Travelling with pets in South Africa


Published: 14/03/2012


As pets have become an integral part of the family unit, there are many pet-friendly B&Bs, hotels, self-catering units and camping sites in South Africa, run by people who understand this. As a result of this taking your family pet along on holiday is now more of a possibility and far more cost-effective than kennelling. Travelling to and from any holiday destination with a pet, either by air, or in the car can be challenging – here are some do’s and don’ts when travelling with pets.

Flying with your pet  
Some airlines in South Africa have the option for you to fly with your pet. Animals are kept in an area in the plane that has the same cabin pressure and temperature that all passengers experience. There are however, specific requirements and each airline may vary. Contact your airline of choice and enquire about their prerequisites.

As we have Rabies in South Africa, travelling internationally with a pet, will require a quarantine period either before and/or after the arrival of your pet at its destination. All pets will require pet passports, certain legal documentation e.g. Import Permits, Custom Clearance, veterinary certifications, etc., as well as micro-chipping and inoculations.

Please contact a reputable Pet Transport Carrier to ensure that all necessary requirements are filled according to your country of destination, or if you are travelling to South Africa with your pet. 

Driving with your pet

•    Take your pet for a check-up at the vet before the trip. An older or sickly pet won’t enjoy the long period in the car and it could be a taxing experience on your pet’s health and temperament.
•    If your pet is not used to travelling, or not used to long-distance travelling, it is wise to consult your vet on an appropriate pet container as well.
•    If they are used to travelling, create an allocated spot for your pet with ample leg room and breathing space. Place your animal’s favourite bedding and toys in this area.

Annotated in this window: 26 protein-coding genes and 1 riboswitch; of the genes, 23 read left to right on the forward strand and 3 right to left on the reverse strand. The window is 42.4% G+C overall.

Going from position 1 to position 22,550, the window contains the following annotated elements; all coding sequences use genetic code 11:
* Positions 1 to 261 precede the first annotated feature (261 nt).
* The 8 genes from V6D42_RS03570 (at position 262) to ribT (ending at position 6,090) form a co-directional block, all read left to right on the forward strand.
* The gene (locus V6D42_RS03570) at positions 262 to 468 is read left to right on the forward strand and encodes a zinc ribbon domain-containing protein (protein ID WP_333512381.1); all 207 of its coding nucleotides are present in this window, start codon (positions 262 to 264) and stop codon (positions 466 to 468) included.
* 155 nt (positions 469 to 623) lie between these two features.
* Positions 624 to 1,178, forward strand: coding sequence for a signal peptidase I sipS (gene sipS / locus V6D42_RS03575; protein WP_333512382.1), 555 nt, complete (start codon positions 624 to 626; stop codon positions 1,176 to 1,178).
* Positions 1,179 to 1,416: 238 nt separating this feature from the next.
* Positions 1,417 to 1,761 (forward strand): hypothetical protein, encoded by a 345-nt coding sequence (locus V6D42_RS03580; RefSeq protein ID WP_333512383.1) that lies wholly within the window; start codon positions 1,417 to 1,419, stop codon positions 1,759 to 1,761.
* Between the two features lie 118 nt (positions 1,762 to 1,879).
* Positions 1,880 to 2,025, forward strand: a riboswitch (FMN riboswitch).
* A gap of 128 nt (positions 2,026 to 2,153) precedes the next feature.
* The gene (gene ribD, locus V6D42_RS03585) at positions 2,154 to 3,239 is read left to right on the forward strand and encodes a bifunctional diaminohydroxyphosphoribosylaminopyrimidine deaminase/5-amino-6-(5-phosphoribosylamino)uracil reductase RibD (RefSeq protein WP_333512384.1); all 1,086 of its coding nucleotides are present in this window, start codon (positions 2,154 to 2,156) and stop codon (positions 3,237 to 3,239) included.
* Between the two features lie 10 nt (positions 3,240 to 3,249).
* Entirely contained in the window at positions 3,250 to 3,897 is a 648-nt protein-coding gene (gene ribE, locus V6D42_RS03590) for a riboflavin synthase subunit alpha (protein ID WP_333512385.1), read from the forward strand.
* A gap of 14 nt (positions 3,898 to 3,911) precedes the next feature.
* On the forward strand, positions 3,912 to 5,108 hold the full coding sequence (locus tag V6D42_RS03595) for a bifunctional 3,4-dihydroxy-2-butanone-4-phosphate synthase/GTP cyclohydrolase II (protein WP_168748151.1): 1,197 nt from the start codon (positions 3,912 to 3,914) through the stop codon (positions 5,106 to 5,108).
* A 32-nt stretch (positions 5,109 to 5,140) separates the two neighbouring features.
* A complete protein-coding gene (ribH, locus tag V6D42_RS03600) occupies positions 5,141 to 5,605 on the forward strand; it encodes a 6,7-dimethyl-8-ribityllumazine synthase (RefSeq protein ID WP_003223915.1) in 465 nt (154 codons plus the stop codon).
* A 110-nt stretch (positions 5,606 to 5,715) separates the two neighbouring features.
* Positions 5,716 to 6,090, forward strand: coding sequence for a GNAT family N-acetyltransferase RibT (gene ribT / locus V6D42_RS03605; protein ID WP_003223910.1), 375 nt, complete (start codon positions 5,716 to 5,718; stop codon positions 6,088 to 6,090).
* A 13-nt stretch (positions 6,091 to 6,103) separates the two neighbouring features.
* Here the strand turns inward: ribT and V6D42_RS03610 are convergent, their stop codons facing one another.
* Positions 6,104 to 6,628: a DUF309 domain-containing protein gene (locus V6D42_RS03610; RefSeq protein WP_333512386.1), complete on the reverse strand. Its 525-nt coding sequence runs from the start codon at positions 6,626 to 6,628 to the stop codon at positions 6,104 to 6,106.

•    Add a barrier between the driving area and your pet, should they be upset by anything, this will prevent them from having access to you and interfering whilst you are driving.
•    Get a safety harness, especially if they are contained, in the event of any sudden stops.
•    Take a lot of cool drinking water along on the trip.
•    Stop every two hours at a safe area where your pet can stretch his/her legs.
•    It is vitally important to remember whenever you get out of the car your pet MUST be on a lead.

•    Let your pet walk around in the car.
•    Let your pet stick their head out of the window.
•    Leave your pet in the car, as it can become very hot inside the vehicle and cause dehydration and in some instances heart failure.

Having the family’s best friend on holiday can be extremely fun and rewarding, however, it is important that the experience be great for your pet as well. If your holiday is too busy and your pet is left alone in a strange environment quite often, it might be in your pet’s best interest to leave him/her in the care of someone else for the holidays.

Assess your holiday plans honestly and base your decision on realistic information and not emotional bias, as kennelling or a house-sitter may be a far more cost effective and enjoyable alternative for your pet.

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